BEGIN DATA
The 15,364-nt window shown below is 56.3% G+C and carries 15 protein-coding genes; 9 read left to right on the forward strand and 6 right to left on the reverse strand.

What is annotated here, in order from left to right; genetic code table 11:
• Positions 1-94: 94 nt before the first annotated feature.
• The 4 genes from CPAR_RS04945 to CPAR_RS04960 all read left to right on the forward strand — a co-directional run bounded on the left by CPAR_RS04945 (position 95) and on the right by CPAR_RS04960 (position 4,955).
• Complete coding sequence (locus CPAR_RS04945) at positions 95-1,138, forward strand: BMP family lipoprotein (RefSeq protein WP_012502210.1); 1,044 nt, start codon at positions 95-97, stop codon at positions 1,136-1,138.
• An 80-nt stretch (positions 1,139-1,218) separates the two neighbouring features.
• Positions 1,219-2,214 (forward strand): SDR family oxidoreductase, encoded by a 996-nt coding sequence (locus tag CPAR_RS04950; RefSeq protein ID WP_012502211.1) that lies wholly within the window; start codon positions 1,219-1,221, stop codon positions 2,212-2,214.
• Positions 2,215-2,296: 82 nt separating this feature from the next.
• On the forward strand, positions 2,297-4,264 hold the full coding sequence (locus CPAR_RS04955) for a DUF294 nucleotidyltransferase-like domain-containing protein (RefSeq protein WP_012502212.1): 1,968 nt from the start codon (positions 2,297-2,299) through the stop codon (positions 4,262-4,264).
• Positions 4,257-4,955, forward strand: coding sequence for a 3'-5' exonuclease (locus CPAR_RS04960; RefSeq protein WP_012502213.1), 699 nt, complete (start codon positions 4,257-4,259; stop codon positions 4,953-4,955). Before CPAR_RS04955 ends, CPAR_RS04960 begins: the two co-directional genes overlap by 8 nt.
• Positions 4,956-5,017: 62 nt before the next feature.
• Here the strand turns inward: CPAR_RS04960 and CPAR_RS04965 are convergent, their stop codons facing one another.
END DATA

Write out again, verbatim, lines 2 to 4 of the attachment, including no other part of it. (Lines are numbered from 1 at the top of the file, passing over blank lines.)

What is annotated here, in order from left to right; genetic code table 11:
• Positions 1-94: 94 nt before the first annotated feature.
• The 4 genes from CPAR_RS04945 to CPAR_RS04960 all read left to right on the forward strand — a co-directional run bounded on the left by CPAR_RS04945 (position 95) and on the right by CPAR_RS04960 (position 4,955).